operating in it~ stand alone (not intercoupled) mode and employ~ it~ internal battery for power, depicted at block 514. I~ 9.5 Volts i~ present, then the portable concludes that the intercoupling i~ established and flow proceed~ to block 516.
~ t block 516, the portable attempts to communicate with the mobile on the data trans~er bus. If communication cannot be validly establi~hed, the portable operates in its stand alone mode using the 9.5 V power provide~ at the connection 324, depicted at block 520, thereby operating as a portable with an external supply.
I~ communication i~ establish2d, flow proce~ds to block 522 w~ere the portable ~onitors the data trans~er bus for a reque~t ~rom the mobile to download it~ NAM information set. Onc~ the request i~ made, ~low proceeds to block 524 where the transfer is made a~ pxeviously described.
: At block 526, the portable monltors the data trans~er bus for a re~uest ~rom the mobile to ~ownload its repertory dialing in~ormation set. once the request is made, ~low proceeds to blo~k 528 where the trans~er is ~ade as previously described.
At block 530, the portable inactivates it transceiver ~o that the more potent mobile transceiver ~ay be utilized.
~ . . . . .
: . . . .
At block 532, the mobile begins to assume the portable~s identity for subsequent communication on the sy~tem.
In either of the flowcharts illustrated in Figs.
4 or 5, once power is no longer provided to the radio, radio operation resume~ at the top of each ~lowchart (blocks 410 and 510) where power i8 reactivated.
The present invention there~ore proviAe a technique ~or intercoupling a mobile and a portable operating in a radio system such that the various circuits ~including ths associated stored ln~ormation) of the radios are shared. The intercoupling technique accommodates the user's need ~or employing commonly owned portable and mobiles, in which case the mobile may be used solely to support the portable. The technique al~o accommodates the need for employing the user 1 8 port~ble with another's mobile, in which case the mobile i~
implemented to operata either by itself or in a support role for any portable having the intercoupling features described herein. In any case, the be~t features of both the portable and mobile may eaAily be combined ~or the convenience o~ the user.
It will be understood by tho6e skilled in the art that various other modlfications and change~ may be made to the present invention without departing from the spirit and scope thereo~.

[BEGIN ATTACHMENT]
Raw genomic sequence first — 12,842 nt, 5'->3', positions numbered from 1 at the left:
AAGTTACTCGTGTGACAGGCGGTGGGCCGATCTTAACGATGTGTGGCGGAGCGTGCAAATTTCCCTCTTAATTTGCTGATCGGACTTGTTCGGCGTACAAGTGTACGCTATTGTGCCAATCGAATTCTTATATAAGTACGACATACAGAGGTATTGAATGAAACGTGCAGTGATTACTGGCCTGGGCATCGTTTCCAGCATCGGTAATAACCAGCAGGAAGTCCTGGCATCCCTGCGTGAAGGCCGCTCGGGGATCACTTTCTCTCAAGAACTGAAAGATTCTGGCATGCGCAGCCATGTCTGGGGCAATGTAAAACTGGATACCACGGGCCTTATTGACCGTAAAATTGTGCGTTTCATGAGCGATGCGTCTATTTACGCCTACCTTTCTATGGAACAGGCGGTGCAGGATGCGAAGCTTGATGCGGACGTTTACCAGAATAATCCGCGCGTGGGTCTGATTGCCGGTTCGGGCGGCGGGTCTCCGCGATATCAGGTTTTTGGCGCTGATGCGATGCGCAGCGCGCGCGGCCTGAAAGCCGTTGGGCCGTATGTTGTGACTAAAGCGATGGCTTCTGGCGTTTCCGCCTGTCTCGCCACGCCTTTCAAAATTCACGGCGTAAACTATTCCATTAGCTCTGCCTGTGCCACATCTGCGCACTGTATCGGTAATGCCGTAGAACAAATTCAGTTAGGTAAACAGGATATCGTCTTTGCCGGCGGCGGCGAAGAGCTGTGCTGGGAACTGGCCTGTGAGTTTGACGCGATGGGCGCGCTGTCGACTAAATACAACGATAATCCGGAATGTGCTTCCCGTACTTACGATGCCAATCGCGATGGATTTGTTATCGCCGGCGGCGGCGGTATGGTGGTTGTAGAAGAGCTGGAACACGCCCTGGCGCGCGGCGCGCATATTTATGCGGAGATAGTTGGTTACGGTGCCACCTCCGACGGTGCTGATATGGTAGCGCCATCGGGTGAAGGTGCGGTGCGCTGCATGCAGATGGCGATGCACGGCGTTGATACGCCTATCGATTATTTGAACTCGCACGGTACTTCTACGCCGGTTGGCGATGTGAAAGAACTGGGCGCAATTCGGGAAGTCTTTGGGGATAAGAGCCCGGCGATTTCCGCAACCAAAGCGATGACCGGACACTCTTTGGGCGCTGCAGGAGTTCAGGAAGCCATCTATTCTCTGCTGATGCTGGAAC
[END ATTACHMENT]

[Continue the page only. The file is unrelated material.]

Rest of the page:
What 1~ claimed is:
a first radio having at least one information set for establishing a communication link between itself and a fixed site;
a second radio unit having a second information set for establishing a radio frequency communication link between itself and a fixed site; and intercoupling means for intercou-pling said first and second radio units and for allowing said first and second radio units to transfer a code therebetween, which code designates said first information set to be used by said second radio unit for communication with a fixed site during said intercoupling.
a first radio unit having a first set of radio circuits enabling radio communications with a fixed site;
a second radio unit having a second set of radio circuits enabling radio communications with a fixed site;
intercoupling means for intercoupling said first and second radio units and for allowing said first and second radio units to transfer one or more signals therebetween; and arbitration means, disposed within said second radio unit and responsive to said first radio unit being connected to said second radio unit through said intercoupling means, for selecting said first set of radio circuits for use by said second radio unit.
a first radio having a first serial number and a first telephone number which are needed for establishing a communica-tion link with a fixed site radio station transceiver;
a second radio having a second serial number and a second telephone number which are needed for establishing a communications link with a fixed site radio station transceiver;